President Donald Trump’s surprise announcement that he wants to ban transgender troops will have little practical effect in the short term for those who are already serving, according to legal experts.
Trump, in a series of three tweets on Wednesday, declared that transgender individuals will no longer be able to serve in the military “in any capacity.” The move could undo policy set under President Barack Obama that allowed thousands of transgender troops to serve openly.
But without a formal modification to military regulations — a process that could take months — the decision does not constitute a change in policy.
“A statement by a president is not the same thing as formal rule-making process,” said Tobias Wolff, a professor at the University of Pennsylvania Law School. “None of the rules currently in place in the Department of Defense and the service branches have changed because of this statement."
Others, like Dru Brenner-Beck, a retired Army judge advocate general and president of the National Institute for Military Justice, agreed.
She said that under normal procedure, the president would issue an executive order instructing the Pentagon to go about changing the department’s personnel policy — but only after Defense Department officials coordinated with various parts of the military and weighed in on the proposed changes in the draft order.
Brenner-Beck added that it’s even legally questionable whether a declaration from the president’s personal social media account is enough to launch the process of rewriting Pentagon regulations, calling it “a whole new frontier."
“A tweet doesn’t really give you policy,” she said. “How do you implement a tweet? Usually you would have some kind of an actual policy document that comes down.”
As of Thursday afternoon, the Pentagon’s transgender policy was still live on the department’s website. It includes a link to DoD Instruction 1300.28, which lays out policies such as for how a service member can transition genders.
“There are regulations in place that seem to protect those transgender [troops] currently serving and those usually aren’t overturned overnight,” said Rachel VanLandingham, a former Air Force judge advocate general and professor at Southwestern Law School, but she noted that with buy-in from Defense Secretary Jim Mattis, “it won’t take much to rescind all protection.”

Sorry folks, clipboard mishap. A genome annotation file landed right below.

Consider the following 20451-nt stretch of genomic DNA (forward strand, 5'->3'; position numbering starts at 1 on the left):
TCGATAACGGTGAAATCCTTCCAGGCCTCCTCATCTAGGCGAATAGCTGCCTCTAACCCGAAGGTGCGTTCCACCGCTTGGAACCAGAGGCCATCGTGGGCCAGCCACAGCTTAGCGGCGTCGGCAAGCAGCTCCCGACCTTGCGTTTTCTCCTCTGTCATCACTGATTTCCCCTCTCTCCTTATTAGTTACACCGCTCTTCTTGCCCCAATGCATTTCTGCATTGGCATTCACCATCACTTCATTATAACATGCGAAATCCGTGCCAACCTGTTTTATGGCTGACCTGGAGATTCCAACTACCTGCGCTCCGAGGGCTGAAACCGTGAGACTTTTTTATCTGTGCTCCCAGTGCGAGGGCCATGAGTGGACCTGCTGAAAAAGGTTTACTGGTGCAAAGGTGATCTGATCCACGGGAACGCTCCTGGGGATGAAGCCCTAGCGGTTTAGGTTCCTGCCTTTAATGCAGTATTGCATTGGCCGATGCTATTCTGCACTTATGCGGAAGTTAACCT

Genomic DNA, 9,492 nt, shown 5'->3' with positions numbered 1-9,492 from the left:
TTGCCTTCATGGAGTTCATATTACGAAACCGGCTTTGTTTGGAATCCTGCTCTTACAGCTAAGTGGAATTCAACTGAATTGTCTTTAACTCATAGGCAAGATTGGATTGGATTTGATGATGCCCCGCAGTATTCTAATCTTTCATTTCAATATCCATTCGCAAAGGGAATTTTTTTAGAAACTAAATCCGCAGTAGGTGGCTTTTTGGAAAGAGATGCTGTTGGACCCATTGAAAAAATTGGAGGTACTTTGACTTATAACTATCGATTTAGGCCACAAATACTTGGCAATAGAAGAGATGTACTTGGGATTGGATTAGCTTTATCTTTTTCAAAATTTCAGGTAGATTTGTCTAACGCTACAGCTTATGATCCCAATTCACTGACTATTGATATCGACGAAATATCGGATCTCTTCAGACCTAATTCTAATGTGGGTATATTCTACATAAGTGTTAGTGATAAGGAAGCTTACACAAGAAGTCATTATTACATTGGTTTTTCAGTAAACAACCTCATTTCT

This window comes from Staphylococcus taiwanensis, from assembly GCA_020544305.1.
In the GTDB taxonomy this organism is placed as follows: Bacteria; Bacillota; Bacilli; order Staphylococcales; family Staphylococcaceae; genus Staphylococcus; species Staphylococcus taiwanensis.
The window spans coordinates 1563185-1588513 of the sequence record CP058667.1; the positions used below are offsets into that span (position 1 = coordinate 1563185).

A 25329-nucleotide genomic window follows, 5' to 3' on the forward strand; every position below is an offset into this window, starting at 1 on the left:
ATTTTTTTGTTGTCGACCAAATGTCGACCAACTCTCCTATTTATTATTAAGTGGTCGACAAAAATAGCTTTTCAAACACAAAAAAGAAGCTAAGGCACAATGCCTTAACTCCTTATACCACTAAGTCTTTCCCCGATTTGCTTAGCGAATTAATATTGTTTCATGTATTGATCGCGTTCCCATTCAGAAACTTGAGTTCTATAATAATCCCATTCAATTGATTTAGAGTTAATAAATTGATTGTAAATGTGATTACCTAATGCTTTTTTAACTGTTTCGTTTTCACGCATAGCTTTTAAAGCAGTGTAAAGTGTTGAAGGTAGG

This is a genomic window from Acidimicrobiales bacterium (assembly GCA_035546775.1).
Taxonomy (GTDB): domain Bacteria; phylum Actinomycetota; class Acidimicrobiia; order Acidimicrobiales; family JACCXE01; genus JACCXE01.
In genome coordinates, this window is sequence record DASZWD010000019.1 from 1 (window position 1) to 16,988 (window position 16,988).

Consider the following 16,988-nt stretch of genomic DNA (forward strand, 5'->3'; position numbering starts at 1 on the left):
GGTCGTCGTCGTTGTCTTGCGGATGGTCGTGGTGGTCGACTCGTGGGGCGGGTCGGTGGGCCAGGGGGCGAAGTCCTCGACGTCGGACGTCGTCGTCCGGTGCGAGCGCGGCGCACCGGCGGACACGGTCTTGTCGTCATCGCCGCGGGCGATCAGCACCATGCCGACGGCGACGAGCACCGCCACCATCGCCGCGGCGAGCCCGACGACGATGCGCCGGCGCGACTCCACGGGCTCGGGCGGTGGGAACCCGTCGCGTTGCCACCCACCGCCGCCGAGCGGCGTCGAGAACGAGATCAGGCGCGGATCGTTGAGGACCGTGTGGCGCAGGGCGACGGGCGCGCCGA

Even if the Pentagon does begin rewriting its rules because of the tweet, Brenner-Beck said it will take “months” before new guidance is issued and even that timeline is optimistic.
It’s not as simple as revoking the current guidance and going back to policies used when transgender personnel still weren’t allowed to serve openly, she said. Officials will have to consider several intricate issues, such as how to handle transgender troops who outed themselves under Obama’s policy and what to do for a service member who potentially had some but not all of the medical treatment required for gender reassignment, Brenner-Beck said.
“Hopefully someone in the White House is saying if we’re going to do this, we have to do it in something other than a tweet to capture what president really wants to do,” she said.
Wolff also questioned if any effort to re-implement the ban would even move forward after the swift rebuke from Congress to Trump’s announcement.
“No one is rewriting any guidelines yet,” he said.
There is also the real prospect of a court battle.
Matt Thorn, the executive director of LGBT advocacy group OutServe-SLDN, has already said that the group plans to file suit to prevent a ban.
“We’re going to start by taking the fight to Donald Trump in the federal court,” he said in a statement.
Brad Carson, who served as the acting undersecretary for personnel and readiness under Obama, said in an interview that “nothing seemed to change today” as a result of the tweets.
Yet he added that Mattis could revoke the current policy quickly if he chooses to. “The Defense secretary could overturn those regulations with the stroke of a pen if he chose to do so. If that’s what president is directing him to do, Secretary Mattis may be compelled to do that."
However, Carson, too, said the new ban “almost certainly will” be slowed down by a legal challenge in court.
“I feel pretty confident that the courts will not allow this to stand,” he said.
The Pentagon, for is part, was clearly trying to steer clear of the issue on Wednesday, directing all questions to the White House.
“We will continue to work closely with the White House to address the new guidance provided by the commander-in-chief on transgender individuals serving the military,” Navy Capt. Jeff Davis, a department spokesman, said in a statement.